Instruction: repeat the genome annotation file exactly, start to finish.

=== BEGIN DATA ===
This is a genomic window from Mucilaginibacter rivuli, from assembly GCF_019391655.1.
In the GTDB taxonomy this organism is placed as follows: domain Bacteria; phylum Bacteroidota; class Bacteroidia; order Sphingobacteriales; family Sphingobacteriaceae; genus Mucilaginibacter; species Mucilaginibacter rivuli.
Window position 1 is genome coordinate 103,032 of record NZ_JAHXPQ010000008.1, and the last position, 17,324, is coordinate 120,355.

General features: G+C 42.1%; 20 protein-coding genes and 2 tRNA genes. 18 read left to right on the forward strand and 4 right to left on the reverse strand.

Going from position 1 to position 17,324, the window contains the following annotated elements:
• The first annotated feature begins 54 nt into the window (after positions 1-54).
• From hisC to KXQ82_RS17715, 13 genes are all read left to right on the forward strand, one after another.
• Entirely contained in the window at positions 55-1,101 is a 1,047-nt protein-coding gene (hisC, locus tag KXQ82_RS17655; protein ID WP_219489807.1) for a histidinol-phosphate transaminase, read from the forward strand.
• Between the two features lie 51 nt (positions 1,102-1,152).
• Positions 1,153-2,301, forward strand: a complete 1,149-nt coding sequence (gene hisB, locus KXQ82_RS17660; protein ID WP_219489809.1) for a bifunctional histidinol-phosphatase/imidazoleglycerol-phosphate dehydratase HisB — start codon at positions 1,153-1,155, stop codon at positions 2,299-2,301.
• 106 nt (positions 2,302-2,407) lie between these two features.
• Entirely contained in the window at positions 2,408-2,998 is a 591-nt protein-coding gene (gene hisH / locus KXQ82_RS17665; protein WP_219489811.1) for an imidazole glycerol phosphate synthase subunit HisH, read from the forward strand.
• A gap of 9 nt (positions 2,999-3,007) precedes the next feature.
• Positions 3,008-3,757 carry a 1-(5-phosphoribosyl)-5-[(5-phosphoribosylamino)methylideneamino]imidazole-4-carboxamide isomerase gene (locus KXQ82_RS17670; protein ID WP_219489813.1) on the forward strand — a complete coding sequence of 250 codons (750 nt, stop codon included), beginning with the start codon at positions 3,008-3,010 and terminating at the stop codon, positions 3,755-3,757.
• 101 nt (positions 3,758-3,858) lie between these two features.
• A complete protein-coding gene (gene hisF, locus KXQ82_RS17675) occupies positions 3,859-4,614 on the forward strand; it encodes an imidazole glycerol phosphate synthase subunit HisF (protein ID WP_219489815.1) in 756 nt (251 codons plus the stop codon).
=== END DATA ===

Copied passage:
This is a genomic window from Mucilaginibacter rivuli, from assembly GCF_019391655.1.
In the GTDB taxonomy this organism is placed as follows: domain Bacteria; phylum Bacteroidota; class Bacteroidia; order Sphingobacteriales; family Sphingobacteriaceae; genus Mucilaginibacter; species Mucilaginibacter rivuli.
Window position 1 is genome coordinate 103,032 of record NZ_JAHXPQ010000008.1, and the last position, 17,324, is coordinate 120,355.

General features: G+C 42.1%; 20 protein-coding genes and 2 tRNA genes. 18 read left to right on the forward strand and 4 right to left on the reverse strand.

Going from position 1 to position 17,324, the window contains the following annotated elements:
• The first annotated feature begins 54 nt into the window (after positions 1-54).
• From hisC to KXQ82_RS17715, 13 genes are all read left to right on the forward strand, one after another.
• Entirely contained in the window at positions 55-1,101 is a 1,047-nt protein-coding gene (hisC, locus tag KXQ82_RS17655; protein ID WP_219489807.1) for a histidinol-phosphate transaminase, read from the forward strand.
• Between the two features lie 51 nt (positions 1,102-1,152).
• Positions 1,153-2,301, forward strand: a complete 1,149-nt coding sequence (gene hisB, locus KXQ82_RS17660; protein ID WP_219489809.1) for a bifunctional histidinol-phosphatase/imidazoleglycerol-phosphate dehydratase HisB — start codon at positions 1,153-1,155, stop codon at positions 2,299-2,301.
• 106 nt (positions 2,302-2,407) lie between these two features.
• Entirely contained in the window at positions 2,408-2,998 is a 591-nt protein-coding gene (gene hisH / locus KXQ82_RS17665; protein WP_219489811.1) for an imidazole glycerol phosphate synthase subunit HisH, read from the forward strand.
• A gap of 9 nt (positions 2,999-3,007) precedes the next feature.
• Positions 3,008-3,757 carry a 1-(5-phosphoribosyl)-5-[(5-phosphoribosylamino)methylideneamino]imidazole-4-carboxamide isomerase gene (locus KXQ82_RS17670; protein ID WP_219489813.1) on the forward strand — a complete coding sequence of 250 codons (750 nt, stop codon included), beginning with the start codon at positions 3,008-3,010 and terminating at the stop codon, positions 3,755-3,757.
• 101 nt (positions 3,758-3,858) lie between these two features.
• A complete protein-coding gene (gene hisF, locus KXQ82_RS17675) occupies positions 3,859-4,614 on the forward strand; it encodes an imidazole glycerol phosphate synthase subunit HisF (protein ID WP_219489815.1) in 756 nt (251 codons plus the stop codon).